Arts Whistler wraps up this season's performance series 

Organization to look at year-round programming, more local acts as part of annual series

click to enlarge PHOTO BY JEREMY ALLEN/THE FULL TIME HOBBY - Fun with Fred Fred Penner performs for a sold-out crowd of children as part of the Arts Whistler Live! performance series.
  • Photo by Jeremy Allen/The Full Time Hobby
  • Fun with Fred Fred Penner performs for a sold-out crowd of children as part of the Arts Whistler Live! performance series.

Maureen Douglas had at least one surreal moment during this year's Arts Whistler Live! performance series.

It happened when beloved children's performer Fred Penner took the stage in his "after dark" adult show last month. "It was probably one of the rowdiest shows I've ever seen in that theatre," says Douglas, executive director of Arts Whistler. "There were adults singing at the top of their lungs for two hours. The young people—22 to 35—who were raised on his TV show, they were serious fans. Their enthusiasm was off the chart. It was the biggest meet-and-greet after a show. I have never seen so many 30-year-old men show up as their seven-year-old selves."

The series kicked off on Nov. 2 last year with Vancouver band Five Alarm Funk and wrapped up with the storytelling of Brendan McLeod's Brain & Other Stories on March 10. In total, it featured 10 shows (two from Fred Penner who performed shows for adults and children).

Each year, Arts Whistler attempts to strike a balance between shows that are sure to draw a crowd and some that will push boundaries, Douglas says.

"We're always trying to appeal to a pretty wide demographic that exists in Whistler. There's some family programming, some stuff on the indie music front. We have a loyal audience that has been with us a long time that loves International Guitar Night and things like that. This year, we (also) tried to bring forward some things that are timely," she says.

She points to shows like Th'owxiya The Hungry Feast Dish, a children's play based on a First Nations' story, as well as Brain & Other Stories, a monologue that delved into mental health, as two examples of that. "There are some things that are tried-and-true, but you want to take a risk," she adds.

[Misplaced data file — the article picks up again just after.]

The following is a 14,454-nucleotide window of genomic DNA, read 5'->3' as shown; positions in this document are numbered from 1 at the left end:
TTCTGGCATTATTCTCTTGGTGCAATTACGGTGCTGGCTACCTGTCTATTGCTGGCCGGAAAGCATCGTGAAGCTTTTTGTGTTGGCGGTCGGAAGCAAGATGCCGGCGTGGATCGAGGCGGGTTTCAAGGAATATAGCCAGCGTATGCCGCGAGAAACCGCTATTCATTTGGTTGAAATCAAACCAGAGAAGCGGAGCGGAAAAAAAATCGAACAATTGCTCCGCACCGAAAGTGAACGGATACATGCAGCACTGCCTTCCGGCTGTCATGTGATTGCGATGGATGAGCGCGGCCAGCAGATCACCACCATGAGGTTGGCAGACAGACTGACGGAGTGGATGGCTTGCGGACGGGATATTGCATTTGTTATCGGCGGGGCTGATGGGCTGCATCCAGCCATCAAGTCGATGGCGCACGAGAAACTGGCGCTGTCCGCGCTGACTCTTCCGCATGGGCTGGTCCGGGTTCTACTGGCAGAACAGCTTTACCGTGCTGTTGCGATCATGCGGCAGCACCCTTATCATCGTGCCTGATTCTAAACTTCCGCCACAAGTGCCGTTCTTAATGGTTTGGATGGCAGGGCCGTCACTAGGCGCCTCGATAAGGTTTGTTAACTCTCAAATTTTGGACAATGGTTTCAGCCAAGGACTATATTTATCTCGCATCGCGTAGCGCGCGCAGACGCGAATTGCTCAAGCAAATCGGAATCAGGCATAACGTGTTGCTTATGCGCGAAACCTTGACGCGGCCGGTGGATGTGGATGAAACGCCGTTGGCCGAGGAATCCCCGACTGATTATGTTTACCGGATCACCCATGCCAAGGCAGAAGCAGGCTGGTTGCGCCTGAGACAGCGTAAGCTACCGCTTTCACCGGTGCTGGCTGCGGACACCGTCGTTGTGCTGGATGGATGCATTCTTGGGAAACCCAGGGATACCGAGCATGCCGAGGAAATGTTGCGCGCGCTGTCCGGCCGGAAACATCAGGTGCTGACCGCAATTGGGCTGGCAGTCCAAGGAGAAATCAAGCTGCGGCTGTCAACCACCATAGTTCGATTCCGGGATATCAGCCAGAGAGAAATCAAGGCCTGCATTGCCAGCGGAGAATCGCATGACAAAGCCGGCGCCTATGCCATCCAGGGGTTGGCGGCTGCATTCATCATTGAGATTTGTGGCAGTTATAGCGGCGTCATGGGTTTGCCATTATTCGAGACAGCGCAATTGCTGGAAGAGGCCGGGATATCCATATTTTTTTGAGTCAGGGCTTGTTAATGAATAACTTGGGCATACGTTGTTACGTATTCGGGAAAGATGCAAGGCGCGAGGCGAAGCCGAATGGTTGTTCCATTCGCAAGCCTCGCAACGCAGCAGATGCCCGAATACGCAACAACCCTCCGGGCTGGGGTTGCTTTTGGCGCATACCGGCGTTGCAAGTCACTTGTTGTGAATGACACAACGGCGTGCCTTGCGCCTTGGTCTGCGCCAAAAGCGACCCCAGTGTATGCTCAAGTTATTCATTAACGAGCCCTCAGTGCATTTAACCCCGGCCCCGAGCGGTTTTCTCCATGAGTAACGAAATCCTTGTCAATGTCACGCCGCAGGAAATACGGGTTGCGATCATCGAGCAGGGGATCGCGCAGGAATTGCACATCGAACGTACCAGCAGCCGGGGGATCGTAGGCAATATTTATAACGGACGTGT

While not all the shows filled tons of seats, Douglas says the people who did show up to the less conventional performances walked away happy. "Some shows are sell outs—or close to sell outs—some are maybe a little more challenging and we fill half the house because we're trying something new," she says. "No matter how many people were in the audience they left ... with big smiles on their faces. We want the experience to be excellent and to build on it."

To that end, the Arts Whistler team is looking at reworking the series in the future. While 2018 will see the same format, in 2019 organizers would like to host shows all year long. "We'll start looking at year-round programming—January to December," Douglas says. "We might do a show or two in the summer ... The idea of Arts Whistler Live! doesn't have to be October to March. It can be any show that fits into that presentation format in the theatre. You'll see us with bookings into the fall of 2018 with Arts Whistler Live! but in 2019 that will be more throughout the year."

Another change on the horizon is the plan to feature more local talent in the venue consistently. While they still plan to bring in some out-of-town acts as they've traditionally done, they'd like local musicians to feature more prominently.

"Two seasons ago we started bringing in local, mostly music, acts to open the Arts Whistler Live! shows. That gives local bands a solid 30-minute set on a proper stage with full gear that they don't always get in the bar with a dedicated-focus audience. They're also in front of an audience that isn't necessarily at the bar," Douglas says. "Our local talent is really amazing."

Recent events have highlighted that, she adds, listing last fall's Hear and Now local music festival and the International Women's Day performance as two examples.

"We will still bring in some shows (as part of the series) to keep that variety of experience for our local audience, but we want to do our part to elevate local acts and bring in others who inspire," she says.

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